Lithos Secured a $6.29M Seed Round to Decarbonize Farms
While agriculture isn’t the largest contributor to greenhouse gas emissions in the U.S., it certainly accounts for a notable amount. The industry produced 669.5 million metric tons of carbon dioxide equivalent in 2020, representing an 11 percent overall contribution to emissions that year, according to the U.S. Department of Agriculture.
Though natural processes clean up these emissions over time, it can take several centuries to make significant reductions. Seattle-based Lithos is working to speed up the process with its enhanced rock weathering solution. The company secured $6.29 million in seed funding to help farmers simultaneously nourish their soil and capture carbon. Union Square Ventures and Greylock Partners co-led the round.
Lithos developed a biogeochemical process that uses volcanic basalt rock dust. When applied to fields, the product supplies crops with nutrients such as iron, magnesium and phosphorus as it decomposes and sequesters carbon, according to the company. After the carbon in the soil is captured, Lithos traces it as it moves through different ecosystems.
The company uses machine learning to determine how much basalt gets applied to a field based on factors like its specific soil chemistry, crop nutrition, climatology and particle distribution. In addition to reducing carbon and keeping crops healthy, Lithos’ solution can help safeguard plants against droughts and pests and increase farmers’ yields.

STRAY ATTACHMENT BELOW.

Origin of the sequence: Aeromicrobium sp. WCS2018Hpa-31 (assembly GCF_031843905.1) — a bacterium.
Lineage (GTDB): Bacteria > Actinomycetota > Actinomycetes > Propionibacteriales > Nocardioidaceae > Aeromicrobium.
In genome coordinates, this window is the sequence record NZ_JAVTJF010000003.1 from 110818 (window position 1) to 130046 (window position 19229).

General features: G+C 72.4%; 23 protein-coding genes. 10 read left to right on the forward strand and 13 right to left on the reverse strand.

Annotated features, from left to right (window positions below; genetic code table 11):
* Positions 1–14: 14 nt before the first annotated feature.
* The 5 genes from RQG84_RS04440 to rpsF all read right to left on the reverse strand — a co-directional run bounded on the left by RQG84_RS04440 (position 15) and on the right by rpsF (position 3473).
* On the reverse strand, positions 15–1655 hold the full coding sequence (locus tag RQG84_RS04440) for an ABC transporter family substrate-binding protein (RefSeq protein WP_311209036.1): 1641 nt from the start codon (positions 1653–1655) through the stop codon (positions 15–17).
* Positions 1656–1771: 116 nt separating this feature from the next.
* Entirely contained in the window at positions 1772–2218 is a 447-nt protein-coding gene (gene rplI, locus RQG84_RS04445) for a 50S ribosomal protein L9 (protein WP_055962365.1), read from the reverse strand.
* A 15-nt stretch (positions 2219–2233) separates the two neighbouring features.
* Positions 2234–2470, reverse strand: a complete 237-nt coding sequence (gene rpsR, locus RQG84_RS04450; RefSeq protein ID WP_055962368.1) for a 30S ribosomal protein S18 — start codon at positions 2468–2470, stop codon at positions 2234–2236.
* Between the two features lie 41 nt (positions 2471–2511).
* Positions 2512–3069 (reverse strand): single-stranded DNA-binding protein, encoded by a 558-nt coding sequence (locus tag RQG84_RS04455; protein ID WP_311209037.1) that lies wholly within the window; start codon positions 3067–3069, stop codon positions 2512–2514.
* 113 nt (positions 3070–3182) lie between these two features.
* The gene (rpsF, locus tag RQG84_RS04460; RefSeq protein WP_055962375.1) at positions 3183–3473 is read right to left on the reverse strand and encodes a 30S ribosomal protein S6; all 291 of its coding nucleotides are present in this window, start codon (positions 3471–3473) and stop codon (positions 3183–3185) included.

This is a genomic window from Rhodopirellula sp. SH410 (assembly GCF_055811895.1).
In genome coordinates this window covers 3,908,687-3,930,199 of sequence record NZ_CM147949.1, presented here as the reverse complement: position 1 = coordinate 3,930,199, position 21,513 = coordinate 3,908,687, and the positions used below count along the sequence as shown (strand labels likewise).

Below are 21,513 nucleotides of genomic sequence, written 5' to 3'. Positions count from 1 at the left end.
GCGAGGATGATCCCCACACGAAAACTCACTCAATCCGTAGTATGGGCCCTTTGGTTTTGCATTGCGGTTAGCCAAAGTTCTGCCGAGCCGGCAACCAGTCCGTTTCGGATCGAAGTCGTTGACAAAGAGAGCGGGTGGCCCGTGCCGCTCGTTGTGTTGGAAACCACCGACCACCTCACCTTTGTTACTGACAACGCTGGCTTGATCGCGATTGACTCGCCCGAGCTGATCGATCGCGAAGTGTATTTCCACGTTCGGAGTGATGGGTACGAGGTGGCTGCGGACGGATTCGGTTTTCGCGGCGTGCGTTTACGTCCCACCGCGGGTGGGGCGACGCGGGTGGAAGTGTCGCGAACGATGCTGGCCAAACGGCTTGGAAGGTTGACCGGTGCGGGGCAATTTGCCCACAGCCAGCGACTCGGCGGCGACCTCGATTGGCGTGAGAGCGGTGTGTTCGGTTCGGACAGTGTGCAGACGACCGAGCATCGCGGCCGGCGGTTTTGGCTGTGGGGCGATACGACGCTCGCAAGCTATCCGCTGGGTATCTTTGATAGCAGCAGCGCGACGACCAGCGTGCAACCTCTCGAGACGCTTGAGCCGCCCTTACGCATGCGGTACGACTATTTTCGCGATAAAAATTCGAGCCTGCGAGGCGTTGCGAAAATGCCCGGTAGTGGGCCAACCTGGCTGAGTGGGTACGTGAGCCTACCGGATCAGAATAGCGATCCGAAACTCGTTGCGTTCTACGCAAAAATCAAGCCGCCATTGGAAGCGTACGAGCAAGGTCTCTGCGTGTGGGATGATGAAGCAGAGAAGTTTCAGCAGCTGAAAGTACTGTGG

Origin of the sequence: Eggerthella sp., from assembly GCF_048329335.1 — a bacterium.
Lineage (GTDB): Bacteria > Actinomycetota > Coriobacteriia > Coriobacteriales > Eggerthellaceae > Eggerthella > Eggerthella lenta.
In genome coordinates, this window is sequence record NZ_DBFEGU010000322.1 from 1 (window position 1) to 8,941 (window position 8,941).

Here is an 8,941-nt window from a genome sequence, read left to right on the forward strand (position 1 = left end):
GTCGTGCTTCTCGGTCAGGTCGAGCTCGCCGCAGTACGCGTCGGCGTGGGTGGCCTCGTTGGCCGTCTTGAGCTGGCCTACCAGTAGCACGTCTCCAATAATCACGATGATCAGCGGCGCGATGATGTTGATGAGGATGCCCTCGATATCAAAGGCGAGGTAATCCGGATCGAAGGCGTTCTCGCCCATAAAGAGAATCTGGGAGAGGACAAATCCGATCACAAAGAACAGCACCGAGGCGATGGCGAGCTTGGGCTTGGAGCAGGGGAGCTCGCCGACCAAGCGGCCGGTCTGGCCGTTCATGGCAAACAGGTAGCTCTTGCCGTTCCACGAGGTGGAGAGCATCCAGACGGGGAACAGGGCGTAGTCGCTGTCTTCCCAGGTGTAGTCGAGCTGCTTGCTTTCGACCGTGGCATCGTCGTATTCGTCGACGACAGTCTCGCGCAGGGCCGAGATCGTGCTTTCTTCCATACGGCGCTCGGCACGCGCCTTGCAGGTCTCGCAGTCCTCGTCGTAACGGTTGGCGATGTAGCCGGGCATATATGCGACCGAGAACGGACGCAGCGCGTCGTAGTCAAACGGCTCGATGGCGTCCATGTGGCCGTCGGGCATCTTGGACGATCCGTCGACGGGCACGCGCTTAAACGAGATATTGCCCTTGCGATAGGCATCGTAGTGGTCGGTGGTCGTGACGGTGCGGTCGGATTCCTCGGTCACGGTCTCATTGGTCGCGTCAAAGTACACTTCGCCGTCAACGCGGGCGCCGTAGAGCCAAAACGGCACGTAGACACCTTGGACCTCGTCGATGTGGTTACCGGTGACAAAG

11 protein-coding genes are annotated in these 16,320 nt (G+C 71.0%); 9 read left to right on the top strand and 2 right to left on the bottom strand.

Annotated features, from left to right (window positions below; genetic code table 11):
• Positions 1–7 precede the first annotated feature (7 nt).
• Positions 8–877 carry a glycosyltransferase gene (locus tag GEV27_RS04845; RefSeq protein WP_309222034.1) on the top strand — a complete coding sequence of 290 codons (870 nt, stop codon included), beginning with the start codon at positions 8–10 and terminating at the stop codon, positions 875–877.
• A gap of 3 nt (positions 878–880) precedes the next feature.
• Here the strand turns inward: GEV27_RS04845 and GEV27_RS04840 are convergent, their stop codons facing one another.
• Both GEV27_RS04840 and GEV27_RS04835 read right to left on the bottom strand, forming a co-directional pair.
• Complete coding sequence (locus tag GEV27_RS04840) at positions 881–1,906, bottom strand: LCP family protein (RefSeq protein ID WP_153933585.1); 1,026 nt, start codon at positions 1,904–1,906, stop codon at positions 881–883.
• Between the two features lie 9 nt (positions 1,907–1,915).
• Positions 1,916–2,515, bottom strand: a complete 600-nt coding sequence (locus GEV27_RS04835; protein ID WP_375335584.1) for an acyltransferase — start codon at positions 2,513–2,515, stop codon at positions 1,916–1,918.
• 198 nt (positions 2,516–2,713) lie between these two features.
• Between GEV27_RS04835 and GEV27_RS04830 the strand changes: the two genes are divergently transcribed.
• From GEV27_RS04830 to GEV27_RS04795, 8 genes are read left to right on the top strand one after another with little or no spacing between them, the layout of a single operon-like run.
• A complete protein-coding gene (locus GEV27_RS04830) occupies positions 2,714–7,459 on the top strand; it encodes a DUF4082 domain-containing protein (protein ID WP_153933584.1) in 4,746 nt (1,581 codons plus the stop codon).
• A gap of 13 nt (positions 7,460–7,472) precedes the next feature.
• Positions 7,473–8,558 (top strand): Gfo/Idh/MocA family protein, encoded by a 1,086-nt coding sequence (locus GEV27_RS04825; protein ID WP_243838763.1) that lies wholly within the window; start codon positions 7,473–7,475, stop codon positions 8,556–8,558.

Having grown up in the Pacific Northwest surrounded by greenery, the inspiration behind Lithos’ solution stemmed from a personal place for co-founder and CEO Mary Yap.
“I lost two close friends at the age of 24, and this made me realize that our time on earth is not guaranteed and that we must be intentional about where we spend our time,” Yap told Built In via email. “This led me ... back to school where I studied Earth and planetary science and geology — with the aim of working on a measurable, meaningful way of tackling the climate crisis within this decade. That’s where I met my co-founders and started to think through the potential of this nature-inspired approach.”
Lithos is active in over 1,000 acres of farmland, spanning from the Midwest to the eastern parts of the U.S., and has deployed over 11,000 tons of rock to date. It has several thousand more acres in its pipeline as it works to offer farmers a more affordable solution than air capture methods and limestone application, which is typically used for soil conditioning.
With its new capital, Lithos wants to fulfill this waitlist and scale the deployment of its rock-weathering solution. It plans to expand into additional farms and geographies. Just as well, Lithos will invest in gathering additional raw materials for its product.
Part of Lithos’ new capital will go toward scaling its team. The company is hiring with an eye out for roles in agronomy, partnerships, business operations and strategy.
“We’re doing something that is fundamentally a moonshot, but we also want to do it in a scientifically rigorous way and scale as quickly as possible,” Yap said. “In the future, I’m really excited for us to get to a point where growers capture millions of tons of carbon — and eventually billions — while naturally improving their crop growth.”